Take Five With Doug Robinson
Meet Doug Robinson:
Born in San Diego, multi-instrumentalist and composer Doug Robinson started playing drums in the Crawford High jazz ensemble in the '70s. Robinson studied with Frank Rehak and has recorded with notable artists like Mike Stern, Peter Erskine, John Patitucci, and many more.
Piano, organ, bass, drums, guitar, and vibes
Teachers and/or influences?
Dennis Foster, Frank Rehak, Al Bauman, and Jim Pappageorge from my high school days!
I knew I wanted to be a musician when...
I heard the Beatles on Ed Sullivan.
Your sound and approach to music:
I am a jazz musician at heart, so everything I play is influenced by that aesthetic. I compose melodic music that is accessible without being simple-minded. Although I am jazz musician through and through, I love all music and some of my work would fit in a quirky film soundtrack, as well as a club.
Your teaching approach:
Do what I ask you to do or find another teacher. Once we get past that, there are no wrong notes. Even bad notes choices can lead to amazing adventures.
Your dream band:
I've been lucky enough to play with some of my all-time favorite musicians like Peter Erskine, Dave Carpenter, John Patitucci, Mike Stern, and Bob Sheppard. Although I enjoy playing with the best, some of my most rewarding jazz moments have come from playing with lesser known cats like members from my old trio, Jazzoo, which features Duncan Moore and Ken Dow, or my musical soul mates, saxophonist David Scott and guitarist Ken Basman.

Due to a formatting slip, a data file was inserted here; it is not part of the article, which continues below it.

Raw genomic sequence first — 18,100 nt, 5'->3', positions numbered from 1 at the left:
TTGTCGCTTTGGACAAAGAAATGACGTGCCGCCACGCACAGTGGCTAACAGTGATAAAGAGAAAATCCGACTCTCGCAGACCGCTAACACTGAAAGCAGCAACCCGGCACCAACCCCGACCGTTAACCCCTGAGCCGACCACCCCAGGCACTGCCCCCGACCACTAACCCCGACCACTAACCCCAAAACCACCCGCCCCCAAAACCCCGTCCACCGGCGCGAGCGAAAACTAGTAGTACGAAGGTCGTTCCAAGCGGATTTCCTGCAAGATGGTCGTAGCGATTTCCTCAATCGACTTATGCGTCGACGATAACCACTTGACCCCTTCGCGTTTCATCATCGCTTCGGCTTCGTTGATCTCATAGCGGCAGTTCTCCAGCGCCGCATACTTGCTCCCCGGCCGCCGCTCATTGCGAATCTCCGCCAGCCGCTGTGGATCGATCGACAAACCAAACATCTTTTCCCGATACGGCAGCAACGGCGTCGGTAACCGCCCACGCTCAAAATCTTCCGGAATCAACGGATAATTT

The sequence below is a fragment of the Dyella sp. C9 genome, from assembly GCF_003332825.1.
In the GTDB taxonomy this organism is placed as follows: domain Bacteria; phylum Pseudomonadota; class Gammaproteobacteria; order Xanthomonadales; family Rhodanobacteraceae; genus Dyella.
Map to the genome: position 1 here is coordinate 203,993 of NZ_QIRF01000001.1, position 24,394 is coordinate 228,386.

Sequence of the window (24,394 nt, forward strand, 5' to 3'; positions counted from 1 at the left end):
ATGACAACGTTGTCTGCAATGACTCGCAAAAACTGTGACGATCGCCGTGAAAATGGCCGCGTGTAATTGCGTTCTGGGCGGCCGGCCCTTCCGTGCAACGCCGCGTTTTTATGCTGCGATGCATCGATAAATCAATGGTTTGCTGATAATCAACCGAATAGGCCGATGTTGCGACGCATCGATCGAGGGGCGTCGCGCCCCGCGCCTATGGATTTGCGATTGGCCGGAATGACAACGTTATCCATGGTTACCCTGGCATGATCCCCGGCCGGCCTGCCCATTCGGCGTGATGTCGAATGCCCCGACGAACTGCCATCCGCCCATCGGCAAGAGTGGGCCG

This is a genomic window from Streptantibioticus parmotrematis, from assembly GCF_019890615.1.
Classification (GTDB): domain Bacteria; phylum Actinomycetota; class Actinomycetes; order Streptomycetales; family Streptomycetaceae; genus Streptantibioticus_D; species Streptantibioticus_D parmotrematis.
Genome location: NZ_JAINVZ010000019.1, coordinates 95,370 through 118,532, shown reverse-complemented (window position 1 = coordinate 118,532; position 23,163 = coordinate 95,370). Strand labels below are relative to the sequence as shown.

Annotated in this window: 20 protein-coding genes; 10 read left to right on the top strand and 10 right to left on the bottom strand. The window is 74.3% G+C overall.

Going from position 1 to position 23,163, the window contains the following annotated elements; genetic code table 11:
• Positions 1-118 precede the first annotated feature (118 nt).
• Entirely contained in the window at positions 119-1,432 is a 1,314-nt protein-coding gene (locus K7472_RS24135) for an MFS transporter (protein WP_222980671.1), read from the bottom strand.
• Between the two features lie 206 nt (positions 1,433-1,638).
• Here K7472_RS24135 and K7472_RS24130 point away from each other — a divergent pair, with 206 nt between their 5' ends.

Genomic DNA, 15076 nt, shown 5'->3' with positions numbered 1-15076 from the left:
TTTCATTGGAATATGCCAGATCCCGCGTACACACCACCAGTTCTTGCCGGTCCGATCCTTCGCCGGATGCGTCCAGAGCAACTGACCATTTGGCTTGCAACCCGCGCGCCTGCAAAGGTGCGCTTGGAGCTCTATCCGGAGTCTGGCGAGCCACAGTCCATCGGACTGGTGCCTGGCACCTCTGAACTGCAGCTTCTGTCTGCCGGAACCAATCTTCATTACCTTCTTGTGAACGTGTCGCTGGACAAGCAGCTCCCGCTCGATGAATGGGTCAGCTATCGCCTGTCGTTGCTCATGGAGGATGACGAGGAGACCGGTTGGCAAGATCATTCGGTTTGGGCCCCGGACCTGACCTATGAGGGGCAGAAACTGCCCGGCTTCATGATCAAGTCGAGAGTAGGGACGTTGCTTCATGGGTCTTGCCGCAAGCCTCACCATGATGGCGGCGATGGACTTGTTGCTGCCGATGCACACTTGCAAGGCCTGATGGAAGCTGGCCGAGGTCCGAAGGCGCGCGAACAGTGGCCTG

Today, I'd love to go in the studio with John Scofield, Brian Blade, Jimmy Johnson, George Young, and Ken Basman to see what would happen.
Road story: Your best or worst experience:
Best story: When I was in the studio with the A-team, playing my composition.
Worst story: Not being in the studio enough!
Dizzy's in San Diego; Chuck Perrin has his act together.
Your favorite recording in your discography and why?
Michael Brecker's Nearness of You: The Ballad Book (Verve, 2001). Such empathy between him and Herbie Hancock, Pat Metheny, Jack DeJohnette, and Charlie Haden.
The first Jazz album I bought was:
Chuck Mangione, back when he was playing straight ahead with the amazing Gerry Niewood on sax.
What do you think is the most important thing you are contributing musically?
My music is serious, but I insist on having fun with it.
Did you know...
I play 16 instruments.
CDs you are listening to now:
John Scofield, A Moment's Rest (EmArcy, 2011);
Weather Report, (Columbia, 2002);
Larry Goldings, Awareness (Warner, 1997).
How would you describe the state of jazz today?
We're fine, thanks. No, really!